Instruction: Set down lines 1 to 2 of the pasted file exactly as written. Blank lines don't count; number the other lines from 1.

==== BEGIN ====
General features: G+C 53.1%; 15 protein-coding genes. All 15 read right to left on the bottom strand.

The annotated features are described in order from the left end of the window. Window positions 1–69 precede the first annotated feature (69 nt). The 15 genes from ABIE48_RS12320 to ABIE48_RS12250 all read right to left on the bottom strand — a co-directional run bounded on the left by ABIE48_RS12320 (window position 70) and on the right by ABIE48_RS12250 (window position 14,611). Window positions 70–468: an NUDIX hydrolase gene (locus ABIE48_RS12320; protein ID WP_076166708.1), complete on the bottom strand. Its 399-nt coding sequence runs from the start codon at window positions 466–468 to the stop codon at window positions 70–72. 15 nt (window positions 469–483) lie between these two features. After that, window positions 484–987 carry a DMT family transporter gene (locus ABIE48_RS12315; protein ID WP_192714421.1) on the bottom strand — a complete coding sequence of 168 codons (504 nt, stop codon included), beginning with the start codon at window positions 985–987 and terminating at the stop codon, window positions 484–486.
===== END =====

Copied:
General features: G+C 53.1%; 15 protein-coding genes. All 15 read right to left on the bottom strand.

The annotated features are described in order from the left end of the window. Window positions 1–69 precede the first annotated feature (69 nt). The 15 genes from ABIE48_RS12320 to ABIE48_RS12250 all read right to left on the bottom strand — a co-directional run bounded on the left by ABIE48_RS12320 (window position 70) and on the right by ABIE48_RS12250 (window position 14,611). Window positions 70–468: an NUDIX hydrolase gene (locus ABIE48_RS12320; protein ID WP_076166708.1), complete on the bottom strand. Its 399-nt coding sequence runs from the start codon at window positions 466–468 to the stop codon at window positions 70–72. 15 nt (window positions 469–483) lie between these two features. After that, window positions 484–987 carry a DMT family transporter gene (locus ABIE48_RS12315; protein ID WP_192714421.1) on the bottom strand — a complete coding sequence of 168 codons (504 nt, stop codon included), beginning with the start codon at window positions 985–987 and terminating at the stop codon, window positions 484–486.